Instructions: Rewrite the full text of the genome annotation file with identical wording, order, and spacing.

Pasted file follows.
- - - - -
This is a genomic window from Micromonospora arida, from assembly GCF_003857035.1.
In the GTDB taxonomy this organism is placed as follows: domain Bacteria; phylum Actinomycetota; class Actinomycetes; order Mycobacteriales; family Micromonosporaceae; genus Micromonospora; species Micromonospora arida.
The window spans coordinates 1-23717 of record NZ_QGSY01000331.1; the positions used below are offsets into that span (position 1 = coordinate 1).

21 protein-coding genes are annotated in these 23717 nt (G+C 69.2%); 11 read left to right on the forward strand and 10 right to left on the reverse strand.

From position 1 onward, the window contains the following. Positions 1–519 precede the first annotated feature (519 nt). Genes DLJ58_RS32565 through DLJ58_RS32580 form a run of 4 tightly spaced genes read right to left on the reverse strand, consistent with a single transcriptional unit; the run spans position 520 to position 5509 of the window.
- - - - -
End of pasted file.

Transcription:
This is a genomic window from Micromonospora arida, from assembly GCF_003857035.1.
In the GTDB taxonomy this organism is placed as follows: domain Bacteria; phylum Actinomycetota; class Actinomycetes; order Mycobacteriales; family Micromonosporaceae; genus Micromonospora; species Micromonospora arida.
The window spans coordinates 1-23717 of record NZ_QGSY01000331.1; the positions used below are offsets into that span (position 1 = coordinate 1).

21 protein-coding genes are annotated in these 23717 nt (G+C 69.2%); 11 read left to right on the forward strand and 10 right to left on the reverse strand.

From position 1 onward, the window contains the following. Positions 1–519 precede the first annotated feature (519 nt). Genes DLJ58_RS32565 through DLJ58_RS32580 form a run of 4 tightly spaced genes read right to left on the reverse strand, consistent with a single transcriptional unit; the run spans position 520 to position 5509 of the window.